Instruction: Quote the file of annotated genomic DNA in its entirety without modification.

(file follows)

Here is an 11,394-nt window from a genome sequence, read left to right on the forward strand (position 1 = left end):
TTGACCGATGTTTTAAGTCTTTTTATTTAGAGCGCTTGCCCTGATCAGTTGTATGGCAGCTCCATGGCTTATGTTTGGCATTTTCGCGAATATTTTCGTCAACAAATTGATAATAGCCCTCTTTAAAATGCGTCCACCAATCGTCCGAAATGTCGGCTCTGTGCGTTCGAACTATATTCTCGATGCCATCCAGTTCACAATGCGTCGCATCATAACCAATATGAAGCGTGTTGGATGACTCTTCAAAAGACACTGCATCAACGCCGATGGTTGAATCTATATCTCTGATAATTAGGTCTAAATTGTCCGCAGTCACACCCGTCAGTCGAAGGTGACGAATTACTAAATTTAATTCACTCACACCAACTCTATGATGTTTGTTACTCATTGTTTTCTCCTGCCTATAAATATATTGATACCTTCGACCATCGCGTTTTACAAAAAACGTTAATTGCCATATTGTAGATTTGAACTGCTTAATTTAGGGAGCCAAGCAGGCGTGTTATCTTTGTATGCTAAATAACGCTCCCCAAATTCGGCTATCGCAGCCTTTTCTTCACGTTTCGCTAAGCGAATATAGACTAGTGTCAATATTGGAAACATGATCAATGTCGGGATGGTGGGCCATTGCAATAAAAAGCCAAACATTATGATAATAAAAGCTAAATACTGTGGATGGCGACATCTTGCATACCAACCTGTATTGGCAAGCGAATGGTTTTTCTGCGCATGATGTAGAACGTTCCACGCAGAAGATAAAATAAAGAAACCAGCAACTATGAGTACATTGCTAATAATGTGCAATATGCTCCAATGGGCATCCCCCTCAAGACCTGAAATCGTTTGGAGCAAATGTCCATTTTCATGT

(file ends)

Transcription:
Here is an 11,394-nt window from a genome sequence, read left to right on the forward strand (position 1 = left end):
TTGACCGATGTTTTAAGTCTTTTTATTTAGAGCGCTTGCCCTGATCAGTTGTATGGCAGCTCCATGGCTTATGTTTGGCATTTTCGCGAATATTTTCGTCAACAAATTGATAATAGCCCTCTTTAAAATGCGTCCACCAATCGTCCGAAATGTCGGCTCTGTGCGTTCGAACTATATTCTCGATGCCATCCAGTTCACAATGCGTCGCATCATAACCAATATGAAGCGTGTTGGATGACTCTTCAAAAGACACTGCATCAACGCCGATGGTTGAATCTATATCTCTGATAATTAGGTCTAAATTGTCCGCAGTCACACCCGTCAGTCGAAGGTGACGAATTACTAAATTTAATTCACTCACACCAACTCTATGATGTTTGTTACTCATTGTTTTCTCCTGCCTATAAATATATTGATACCTTCGACCATCGCGTTTTACAAAAAACGTTAATTGCCATATTGTAGATTTGAACTGCTTAATTTAGGGAGCCAAGCAGGCGTGTTATCTTTGTATGCTAAATAACGCTCCCCAAATTCGGCTATCGCAGCCTTTTCTTCACGTTTCGCTAAGCGAATATAGACTAGTGTCAATATTGGAAACATGATCAATGTCGGGATGGTGGGCCATTGCAATAAAAAGCCAAACATTATGATAATAAAAGCTAAATACTGTGGATGGCGACATCTTGCATACCAACCTGTATTGGCAAGCGAATGGTTTTTCTGCGCATGATGTAGAACGTTCCACGCAGAAGATAAAATAAAGAAACCAGCAACTATGAGTACATTGCTAATAATGTGCAATATGCTCCAATGGGCATCCCCCTCAAGACCTGAAATCGTTTGGAGCAAATGTCCATTTTCATGT